NEWS

Doubts fuel OSU quarterback's need to prove himself

Todd Porter

Terrelle Pryor is adamant he doesn’t listen to his critics on television. Ohio State’s freshman quarterback, however, seems to know exactly what ESPN analyst Mark May is saying about him.

For the second time this season Pryor made mention of comments that May made regarding the young quarterback’s abilities. Those doubts and questions only seem to fuel Pryor’s fire to prove his worth each week.

“I don’t listen,” Pryor said after leading the Buckeye offense to four touchdowns in a whipping of previous No. 20 Michigan State, 45-7. “People don’t know me and people don’t know what I can do. Everyone thinks that I’m overrated. Wait and see. The time will come and you’ll find out.”

The time has come.

Ohio State gets a second chance to salvage its national title hopes this weekend against No. 3 Penn State. This time the Buckeyes get the opportunity in a night game at Ohio Stadium. OSU has yet to lay out consecutive solid performances this season.

“That’s always the challenge ... to become a good team you have to play well every week,” Head Coach Jim Tressel said. “We didn’t have many penalties. Did we turn it over? (No). We’ve got to keep that up. I don’t know where our teams is. We’ll find out Saturday night against the Nittany Lions.”

The win against the Spartans bumped the Buckeyes in the rankings. They went from 12th to No. 10 in the Associated Press and USA Today Coaches’ Poll.

In the first BCS standings, OSU came in at ninth. Penn State is third in the BCS standings.

The winner of Saturday night’s nationally televised game is in the Big Ten driver’s seat. OSU is looking at an unprecedented three outright conference titles in a row.

“It’s a big game. We’re all going to be wired up,” Tressel said. “It’s going to be an exciting situation. ... We know how good they are.”

And Penn State knows how good Pryor is. Legendary Head Coach Joe Paterno recruited Pryor almost until the end. Pryor, who grew up playing football in Pennsylvania, dropped the Nittany Lions from contention and weighed his options between Ohio State and Michigan at the end.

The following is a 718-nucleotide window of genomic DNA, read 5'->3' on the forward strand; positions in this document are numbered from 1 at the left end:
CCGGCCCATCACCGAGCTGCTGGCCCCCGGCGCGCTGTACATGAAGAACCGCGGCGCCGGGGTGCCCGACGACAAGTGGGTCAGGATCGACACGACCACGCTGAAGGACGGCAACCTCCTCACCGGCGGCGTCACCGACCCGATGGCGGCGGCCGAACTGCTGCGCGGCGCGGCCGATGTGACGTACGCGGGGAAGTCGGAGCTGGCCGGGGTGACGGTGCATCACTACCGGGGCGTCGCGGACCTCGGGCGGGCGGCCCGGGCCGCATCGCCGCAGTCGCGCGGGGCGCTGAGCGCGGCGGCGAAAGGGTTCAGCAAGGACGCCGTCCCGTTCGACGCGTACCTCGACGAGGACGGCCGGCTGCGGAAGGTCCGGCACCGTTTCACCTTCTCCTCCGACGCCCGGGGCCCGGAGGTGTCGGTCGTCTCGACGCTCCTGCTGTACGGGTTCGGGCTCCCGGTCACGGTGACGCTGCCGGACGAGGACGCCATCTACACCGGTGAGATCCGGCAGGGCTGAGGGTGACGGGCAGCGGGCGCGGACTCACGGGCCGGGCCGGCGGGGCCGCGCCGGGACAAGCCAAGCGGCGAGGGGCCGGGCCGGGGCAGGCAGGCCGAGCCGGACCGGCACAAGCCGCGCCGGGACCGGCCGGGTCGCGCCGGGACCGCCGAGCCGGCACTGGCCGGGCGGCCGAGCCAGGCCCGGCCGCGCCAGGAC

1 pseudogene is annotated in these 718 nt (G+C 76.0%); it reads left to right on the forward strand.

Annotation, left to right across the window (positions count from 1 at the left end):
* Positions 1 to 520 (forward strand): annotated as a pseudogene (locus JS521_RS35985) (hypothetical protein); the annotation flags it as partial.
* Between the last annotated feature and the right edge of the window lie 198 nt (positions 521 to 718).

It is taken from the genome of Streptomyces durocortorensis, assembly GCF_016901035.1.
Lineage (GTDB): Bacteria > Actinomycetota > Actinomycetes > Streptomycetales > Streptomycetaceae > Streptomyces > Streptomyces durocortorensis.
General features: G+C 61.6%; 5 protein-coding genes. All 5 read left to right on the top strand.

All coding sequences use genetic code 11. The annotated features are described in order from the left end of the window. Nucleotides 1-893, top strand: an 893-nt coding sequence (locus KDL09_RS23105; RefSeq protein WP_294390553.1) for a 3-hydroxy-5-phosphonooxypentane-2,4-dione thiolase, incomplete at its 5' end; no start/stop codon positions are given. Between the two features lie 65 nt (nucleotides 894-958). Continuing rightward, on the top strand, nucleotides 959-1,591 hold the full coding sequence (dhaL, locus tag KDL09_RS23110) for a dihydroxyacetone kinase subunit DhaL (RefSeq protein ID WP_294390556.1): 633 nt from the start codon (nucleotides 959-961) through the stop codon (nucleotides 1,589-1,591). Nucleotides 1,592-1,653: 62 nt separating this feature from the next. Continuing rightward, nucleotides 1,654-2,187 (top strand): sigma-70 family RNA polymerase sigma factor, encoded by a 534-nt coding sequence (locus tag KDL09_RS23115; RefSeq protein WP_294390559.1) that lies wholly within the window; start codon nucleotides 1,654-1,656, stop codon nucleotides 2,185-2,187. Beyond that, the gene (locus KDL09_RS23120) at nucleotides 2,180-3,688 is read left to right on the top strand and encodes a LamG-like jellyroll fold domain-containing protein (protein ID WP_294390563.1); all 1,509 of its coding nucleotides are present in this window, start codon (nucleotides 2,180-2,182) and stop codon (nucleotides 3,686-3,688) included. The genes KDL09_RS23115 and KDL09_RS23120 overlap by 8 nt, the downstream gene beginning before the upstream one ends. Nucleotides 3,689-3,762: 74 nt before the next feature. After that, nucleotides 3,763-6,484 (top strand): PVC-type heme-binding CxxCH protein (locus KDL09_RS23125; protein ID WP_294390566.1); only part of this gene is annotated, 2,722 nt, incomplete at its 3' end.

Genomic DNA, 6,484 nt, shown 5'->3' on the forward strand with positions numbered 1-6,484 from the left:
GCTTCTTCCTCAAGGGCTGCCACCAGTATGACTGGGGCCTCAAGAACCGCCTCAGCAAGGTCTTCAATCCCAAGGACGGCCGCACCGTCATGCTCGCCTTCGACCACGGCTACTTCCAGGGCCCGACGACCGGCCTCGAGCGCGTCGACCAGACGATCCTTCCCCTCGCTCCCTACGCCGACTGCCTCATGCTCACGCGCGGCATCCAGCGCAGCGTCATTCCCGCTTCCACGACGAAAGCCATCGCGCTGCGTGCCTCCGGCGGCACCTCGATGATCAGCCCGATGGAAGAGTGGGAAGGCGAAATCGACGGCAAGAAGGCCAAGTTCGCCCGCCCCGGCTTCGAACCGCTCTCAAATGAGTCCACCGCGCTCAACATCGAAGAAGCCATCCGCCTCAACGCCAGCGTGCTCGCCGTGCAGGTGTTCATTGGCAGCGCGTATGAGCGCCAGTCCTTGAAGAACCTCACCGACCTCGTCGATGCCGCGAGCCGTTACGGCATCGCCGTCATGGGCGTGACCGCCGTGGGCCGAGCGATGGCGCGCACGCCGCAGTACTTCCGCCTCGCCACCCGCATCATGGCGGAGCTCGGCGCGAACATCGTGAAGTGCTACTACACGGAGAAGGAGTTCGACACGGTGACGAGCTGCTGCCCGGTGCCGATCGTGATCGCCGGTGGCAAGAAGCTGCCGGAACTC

“It’s going to be interesting because both team ... we know one another and we grew up next door to one another in adjacent states,” Tressel said.

Ohio State started the season ranked in the top five, but quickly fell plummeted following a lopsided loss to USC in a night game on the road.

Now the Buckeyes have climbed back into the thick of the national title race. They are within striking distance with games at Northwestern, Illinois and then hosting struggling Michigan.

It looks like the offense may have found its way back to the field in time.

Against Purdue, OSU failed to score an offensive touchdown. Pryor struggled. May questioned his abilities and went as far as to suggest there was a fracture in the Buckeye locker room.

Thanks to short fields set up by another strong defense, Pryor led the Buckeyes to a quick 28-0 lead. The defense added two more scores in the second half.

It was the best OSU’s offensive line has played this season. The right side of the line has struggled much of the year, but guard Jim Cordle said it has been shored up.

“I don’t know about our ability being questioned, but to me the question was on game day, were we showing up?” Cordle said.

The offense scored on all five red zone opportunities and converted 8-of-14 third downs. Perhaps the Michigan State win was a coming out party.

“Whatever you want to think,” Pryor said, “but we’re hungry for more.

“(Alex) Boone and the older guys had a chip on their shoulder and needed to prove it.”

Collectively, Ohio State has to do the same thing against Penn State. A win legitimizes their ranking, and quiets critics who may be loathe to rank Ohio State in the top five. Results, however, have a way of speaking for themselves.

Reach Repository sports writer Todd Porter at (330) 580-8340 or e-mail todd.porter@cantonrep.com